HEAD AND HAND IN ANCIENT GREECE- FOUR STUDIES IN THE SOCIAL RELATIONS OF THOUGHT by BENJAMIN FARRINGTON The Thinker''s Library No. 121. PREFACE: HERE are four essays which treat four great move* ments of ancient thought historically that is, in close relation to their social setting. If there be anything true in them they should help us to see beneath the surface of the social phenomena of our own day. The first discusses the character of the great early period of Greek science and shows that, while it was not yet experimental, neither was it purely specu lative. It was, in fact, closely related to practice. The Ionian philosophers were not simply observers of nature but active interferers with nature, for the philosopher and the man of action were yet one. They made a distinction between necessity and design that is, between the spontaneous processes of nature and the action of man on nature. They attempted to understand the spontaneous processes of nature the realm of necessity in the light of the controlled processes the realm of design. Thus, though experimental research had not yet been developed, speculation was controlled by being related to experience. The second essay traces the effect on the art and science of medicine of social changes affecting the attitude to manual work and the manual worker. It claims that the Hippocratic doctors, rightly famous for their analysis of the patient as a living organism striving to maintain itself in balance with its environ ment, yet overlooked the chief factor in a human being''s environment his job. It is through his job that society chiefly acts on the individual. If the individual is failing to react adequately to his environ ment, very often it is his working conditions that need alteration. Stoicism forms the subject of the third essay, Stoicism as a living and developing movement in a changing environment. Looking through the eyes of the historian Diodorus Siculus we can see Stoicism as a way of life largely eastern in origin. It was at first inspired by astrological beliefs in a just society and was critical of the social injustices of Greek society. Later it declined into being the social cement of the Roman State and a school of resignation. The Roman State, aided by Stoicism, made as much use as it could of religion as a means of policing society. The fourth and last essay shows how jgjg. mild religion and boldjicience^ of Epicurus, the rapid spread of~ wEicK^ ffifouighout Italytfireatened to rob superstition of its police function, alarmed the governing class at Rome and produced an intellectual battle in which the statesman Cicero and the poet Lucretius were on opposite sides. B. F. INTRODUCTION: IT is agreed on all hands that the Greeks were great thinkers. Let nobody suppose I wish to dispute this fact. But it is widely taught that the Greeks were poor doers as well as great thinkers. I do wish to dispute this belief. I do wish to assert that the best Greek thinking was the companion and helper of vigorous action. Nowadays bookish people have lost the sense for all the intellect that exists outside books. A farm, a factory, an engine, a ship, the back-axle of a motor car, a wheel-barrow, a fishing-rod, is not seen as an intellectual achievement. No. The philosopher sits in his study and murmurs My days among the dead are passed. Benjamin Farrington, Books, Religion and Spirituality, Head And Hand In Ancient Greece - Four Studies In The Social Relations Of Thought Books>Religion and Spirituality, Farrington Press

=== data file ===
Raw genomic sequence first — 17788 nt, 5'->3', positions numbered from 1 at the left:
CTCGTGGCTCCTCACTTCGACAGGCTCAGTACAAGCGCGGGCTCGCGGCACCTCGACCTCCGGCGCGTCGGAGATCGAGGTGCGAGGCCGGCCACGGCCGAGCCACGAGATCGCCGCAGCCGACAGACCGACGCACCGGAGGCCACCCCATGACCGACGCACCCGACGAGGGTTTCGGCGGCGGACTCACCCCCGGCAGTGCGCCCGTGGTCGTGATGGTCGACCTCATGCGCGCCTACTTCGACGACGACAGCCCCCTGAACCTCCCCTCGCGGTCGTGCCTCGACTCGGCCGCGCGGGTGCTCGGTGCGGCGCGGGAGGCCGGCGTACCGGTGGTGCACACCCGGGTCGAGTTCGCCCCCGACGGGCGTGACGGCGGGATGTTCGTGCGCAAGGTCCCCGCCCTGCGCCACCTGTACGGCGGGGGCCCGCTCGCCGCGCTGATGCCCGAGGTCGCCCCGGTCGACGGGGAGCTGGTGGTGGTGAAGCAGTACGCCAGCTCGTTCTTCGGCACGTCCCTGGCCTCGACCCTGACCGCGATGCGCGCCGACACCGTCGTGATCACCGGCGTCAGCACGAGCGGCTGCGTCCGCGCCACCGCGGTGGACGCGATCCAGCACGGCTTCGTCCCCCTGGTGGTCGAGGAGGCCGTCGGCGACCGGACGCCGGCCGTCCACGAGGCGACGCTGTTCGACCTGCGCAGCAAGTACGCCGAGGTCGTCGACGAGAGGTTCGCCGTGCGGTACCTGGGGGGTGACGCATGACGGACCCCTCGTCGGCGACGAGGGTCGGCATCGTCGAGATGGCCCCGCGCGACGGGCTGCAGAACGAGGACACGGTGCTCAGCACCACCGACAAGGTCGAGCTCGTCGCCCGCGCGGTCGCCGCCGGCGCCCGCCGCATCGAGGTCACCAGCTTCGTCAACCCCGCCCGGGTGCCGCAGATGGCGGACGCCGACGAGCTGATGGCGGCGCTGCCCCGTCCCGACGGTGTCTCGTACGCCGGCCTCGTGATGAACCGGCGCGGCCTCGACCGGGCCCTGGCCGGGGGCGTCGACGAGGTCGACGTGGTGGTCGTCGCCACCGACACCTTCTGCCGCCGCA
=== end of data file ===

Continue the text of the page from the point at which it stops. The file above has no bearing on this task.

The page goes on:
Nouveaux livres Indigo.ca